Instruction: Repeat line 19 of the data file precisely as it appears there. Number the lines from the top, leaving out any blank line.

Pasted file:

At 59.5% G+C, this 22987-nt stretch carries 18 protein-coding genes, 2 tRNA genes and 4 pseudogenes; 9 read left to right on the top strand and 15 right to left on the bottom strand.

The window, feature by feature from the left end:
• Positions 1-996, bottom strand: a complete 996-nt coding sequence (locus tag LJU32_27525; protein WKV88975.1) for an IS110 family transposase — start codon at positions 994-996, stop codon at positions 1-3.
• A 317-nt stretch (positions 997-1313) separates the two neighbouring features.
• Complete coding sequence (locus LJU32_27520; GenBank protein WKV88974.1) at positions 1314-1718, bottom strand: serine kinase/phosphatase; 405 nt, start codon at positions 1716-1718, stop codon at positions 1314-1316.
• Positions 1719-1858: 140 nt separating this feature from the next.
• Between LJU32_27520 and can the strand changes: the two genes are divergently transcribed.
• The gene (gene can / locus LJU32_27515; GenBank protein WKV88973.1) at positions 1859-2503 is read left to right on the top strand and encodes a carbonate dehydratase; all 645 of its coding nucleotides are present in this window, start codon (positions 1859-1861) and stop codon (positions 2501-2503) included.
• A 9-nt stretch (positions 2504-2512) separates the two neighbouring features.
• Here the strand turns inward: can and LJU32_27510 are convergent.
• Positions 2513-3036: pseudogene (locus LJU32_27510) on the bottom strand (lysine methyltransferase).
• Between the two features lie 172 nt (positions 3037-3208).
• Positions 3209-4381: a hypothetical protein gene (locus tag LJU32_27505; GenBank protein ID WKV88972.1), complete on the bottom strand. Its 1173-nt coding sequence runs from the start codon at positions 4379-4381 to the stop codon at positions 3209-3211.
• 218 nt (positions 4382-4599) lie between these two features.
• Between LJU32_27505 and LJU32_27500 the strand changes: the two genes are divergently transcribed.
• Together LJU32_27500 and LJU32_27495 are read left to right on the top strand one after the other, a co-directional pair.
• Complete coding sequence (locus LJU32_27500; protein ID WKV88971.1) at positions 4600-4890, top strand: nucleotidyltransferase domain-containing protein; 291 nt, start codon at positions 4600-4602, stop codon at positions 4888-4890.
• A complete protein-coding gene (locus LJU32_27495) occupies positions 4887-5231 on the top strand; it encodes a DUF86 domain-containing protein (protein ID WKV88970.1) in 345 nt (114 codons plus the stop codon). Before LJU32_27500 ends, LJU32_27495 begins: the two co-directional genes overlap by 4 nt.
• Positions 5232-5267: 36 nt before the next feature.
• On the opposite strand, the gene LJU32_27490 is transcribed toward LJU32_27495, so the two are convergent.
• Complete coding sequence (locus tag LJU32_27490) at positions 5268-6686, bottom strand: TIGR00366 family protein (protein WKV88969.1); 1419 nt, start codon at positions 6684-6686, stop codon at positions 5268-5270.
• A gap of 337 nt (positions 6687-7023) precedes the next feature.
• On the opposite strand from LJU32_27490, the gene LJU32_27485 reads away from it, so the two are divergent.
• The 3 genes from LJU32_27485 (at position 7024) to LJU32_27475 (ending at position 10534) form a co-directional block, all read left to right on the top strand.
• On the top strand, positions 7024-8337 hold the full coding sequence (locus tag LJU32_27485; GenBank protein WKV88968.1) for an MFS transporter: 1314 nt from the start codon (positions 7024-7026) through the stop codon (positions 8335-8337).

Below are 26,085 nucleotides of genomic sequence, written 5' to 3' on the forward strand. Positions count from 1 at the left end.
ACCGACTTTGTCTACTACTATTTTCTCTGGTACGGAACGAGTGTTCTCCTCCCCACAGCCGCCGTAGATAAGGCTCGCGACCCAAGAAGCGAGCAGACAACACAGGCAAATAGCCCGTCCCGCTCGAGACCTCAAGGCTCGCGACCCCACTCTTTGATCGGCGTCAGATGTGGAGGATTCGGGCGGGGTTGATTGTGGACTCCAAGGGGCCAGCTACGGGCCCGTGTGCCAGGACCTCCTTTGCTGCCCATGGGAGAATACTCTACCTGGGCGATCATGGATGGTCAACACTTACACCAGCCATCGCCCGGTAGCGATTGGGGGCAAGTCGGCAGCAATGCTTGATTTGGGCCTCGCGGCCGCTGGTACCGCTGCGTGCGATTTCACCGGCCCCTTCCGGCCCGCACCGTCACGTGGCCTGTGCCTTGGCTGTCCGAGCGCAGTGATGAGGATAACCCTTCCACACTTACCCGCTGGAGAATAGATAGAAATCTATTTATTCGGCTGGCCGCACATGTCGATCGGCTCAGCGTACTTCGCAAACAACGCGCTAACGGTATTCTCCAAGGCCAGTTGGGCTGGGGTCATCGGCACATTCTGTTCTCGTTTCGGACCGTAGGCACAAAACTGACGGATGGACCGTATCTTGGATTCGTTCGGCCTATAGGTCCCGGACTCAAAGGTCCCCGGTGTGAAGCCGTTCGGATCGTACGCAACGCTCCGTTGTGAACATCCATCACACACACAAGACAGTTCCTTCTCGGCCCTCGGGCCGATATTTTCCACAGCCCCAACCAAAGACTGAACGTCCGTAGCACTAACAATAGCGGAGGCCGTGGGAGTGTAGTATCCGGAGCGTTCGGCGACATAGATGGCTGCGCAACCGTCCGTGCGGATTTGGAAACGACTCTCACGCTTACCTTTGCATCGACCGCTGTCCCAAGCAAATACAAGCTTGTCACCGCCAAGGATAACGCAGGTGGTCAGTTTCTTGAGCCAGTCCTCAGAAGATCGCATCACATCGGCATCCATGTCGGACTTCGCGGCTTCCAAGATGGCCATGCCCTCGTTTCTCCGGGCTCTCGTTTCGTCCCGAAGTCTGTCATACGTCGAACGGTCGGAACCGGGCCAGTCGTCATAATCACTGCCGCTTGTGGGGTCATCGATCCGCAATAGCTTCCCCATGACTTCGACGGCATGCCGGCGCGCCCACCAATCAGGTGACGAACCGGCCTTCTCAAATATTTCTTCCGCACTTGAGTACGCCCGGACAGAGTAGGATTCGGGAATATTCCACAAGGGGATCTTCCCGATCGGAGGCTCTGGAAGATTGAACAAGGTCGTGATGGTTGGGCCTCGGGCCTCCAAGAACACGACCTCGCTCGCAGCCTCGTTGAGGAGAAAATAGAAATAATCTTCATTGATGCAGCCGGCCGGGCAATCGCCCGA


• Positions 5232-5267: 36 nt before the next feature.